This module is included in the project Turkish Delights, which is part of the European Lifelong Learning Programme and has been carried out by several partners from Turkey, Latvia, the Netherlands, Italy and Spain. The main aim is to create a self-learning programme that serves as a basis for future employees and entrepreneurs that start, run or work in a rural tourism company. This programme focuses on the opportunities that this kind of tourism may give to entrepreneurs, students and workers threatened by unemployment. It is noteworthy mentioning that it also contributes to a cultural exchange in the Mediterranean area, since not only cultural heritage of each country has its own features but also many elements in common with other countries and cultures.

The programme is divided into several modules: Rural tourism activities, Hot air balloon ride, Guided tours, Rural tourism in Turkey, Delicious bits and A common heritage: Mediterranean gastronomy from Spain to Turkey, which has been recently presented in Almería (Spain). Moreover, other products have been developed: teaching materials, book, leaflets, a website, social networks and regional and national adaptations.

The module A common heritage: Mediterranean gastronomy from Spain to Turkey was presented in an event held in Spain where other Mediterranean countries also participated. It shows the gastronomic, historic and cultural heritage of the whole Mediterranean area along with the ties between those countries sharing common Mediterranean foods. Not only the similar weather has an influence on similar ingredients and eating habits, but also the cultural exchange for many centuries between all the countries bordering the Mediterranean Sea. In addition, many products from other countries have been introduced. In principle, the visitor tastes dishes that may seem unique but which are indeed a local variation of a basic common concept, such as paella, rice broth and risotto, to name a few examples. In these cases, it is interesting to know if these similarities are the result of a technical change, that is to say, if the same ingredients are used in a comparable way simply because their own features make it necessary to do so, or if they are the consequence of a cultural exchange. For example, there are similar dishes in the South of Spain and Italy that date back from the time when Spain dominated the Kingdom of Naples.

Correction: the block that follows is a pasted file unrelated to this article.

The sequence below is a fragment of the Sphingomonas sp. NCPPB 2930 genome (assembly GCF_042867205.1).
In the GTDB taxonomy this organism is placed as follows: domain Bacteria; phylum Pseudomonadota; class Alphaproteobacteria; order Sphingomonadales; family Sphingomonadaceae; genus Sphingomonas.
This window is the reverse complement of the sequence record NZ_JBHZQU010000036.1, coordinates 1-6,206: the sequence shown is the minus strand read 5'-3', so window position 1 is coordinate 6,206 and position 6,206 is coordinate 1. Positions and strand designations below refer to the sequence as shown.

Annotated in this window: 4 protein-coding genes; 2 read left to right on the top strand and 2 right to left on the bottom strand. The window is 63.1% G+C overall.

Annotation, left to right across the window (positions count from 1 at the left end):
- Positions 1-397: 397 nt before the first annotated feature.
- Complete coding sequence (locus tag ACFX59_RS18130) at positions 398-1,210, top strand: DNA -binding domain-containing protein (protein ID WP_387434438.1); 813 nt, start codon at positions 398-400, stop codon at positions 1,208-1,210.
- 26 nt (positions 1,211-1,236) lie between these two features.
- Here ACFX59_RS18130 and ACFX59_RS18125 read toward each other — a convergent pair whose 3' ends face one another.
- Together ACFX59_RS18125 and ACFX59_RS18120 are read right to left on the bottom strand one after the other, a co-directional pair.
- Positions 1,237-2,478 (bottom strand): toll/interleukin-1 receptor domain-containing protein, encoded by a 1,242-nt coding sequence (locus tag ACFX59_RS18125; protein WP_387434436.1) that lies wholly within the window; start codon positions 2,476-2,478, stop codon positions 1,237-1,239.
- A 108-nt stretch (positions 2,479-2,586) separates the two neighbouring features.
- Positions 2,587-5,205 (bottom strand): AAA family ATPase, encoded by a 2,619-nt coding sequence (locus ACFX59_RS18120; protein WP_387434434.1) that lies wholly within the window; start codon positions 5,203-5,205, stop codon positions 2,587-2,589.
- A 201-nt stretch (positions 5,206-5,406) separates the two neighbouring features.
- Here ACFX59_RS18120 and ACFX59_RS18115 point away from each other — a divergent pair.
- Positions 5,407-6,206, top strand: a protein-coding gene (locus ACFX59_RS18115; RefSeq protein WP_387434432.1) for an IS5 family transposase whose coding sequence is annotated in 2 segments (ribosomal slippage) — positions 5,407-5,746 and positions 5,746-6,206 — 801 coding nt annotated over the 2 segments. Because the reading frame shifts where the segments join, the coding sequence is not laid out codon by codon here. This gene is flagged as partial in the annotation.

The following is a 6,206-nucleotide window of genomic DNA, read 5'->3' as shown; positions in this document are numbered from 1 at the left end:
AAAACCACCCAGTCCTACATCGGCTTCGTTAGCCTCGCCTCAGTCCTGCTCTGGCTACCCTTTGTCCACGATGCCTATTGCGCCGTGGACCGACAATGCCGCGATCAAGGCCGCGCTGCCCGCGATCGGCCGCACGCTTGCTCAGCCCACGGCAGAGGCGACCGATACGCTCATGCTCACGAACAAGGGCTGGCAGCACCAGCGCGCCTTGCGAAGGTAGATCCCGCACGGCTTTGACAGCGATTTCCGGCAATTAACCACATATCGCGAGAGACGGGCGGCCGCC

This material may be useful to comprehend the origin and the ties between regional dishes and the Mediterranean context, create new fusion dishes and interpret each gastronomy to foreign tourists.

The module consists of an introduction, eight sections, a case study, a recipe book and bibliography. It is complemented by a set of tasks and activities that can be done during the course or in a specific workshop. Each section takes about 90 to 120 minutes, including study, reading and learning time and the exercises.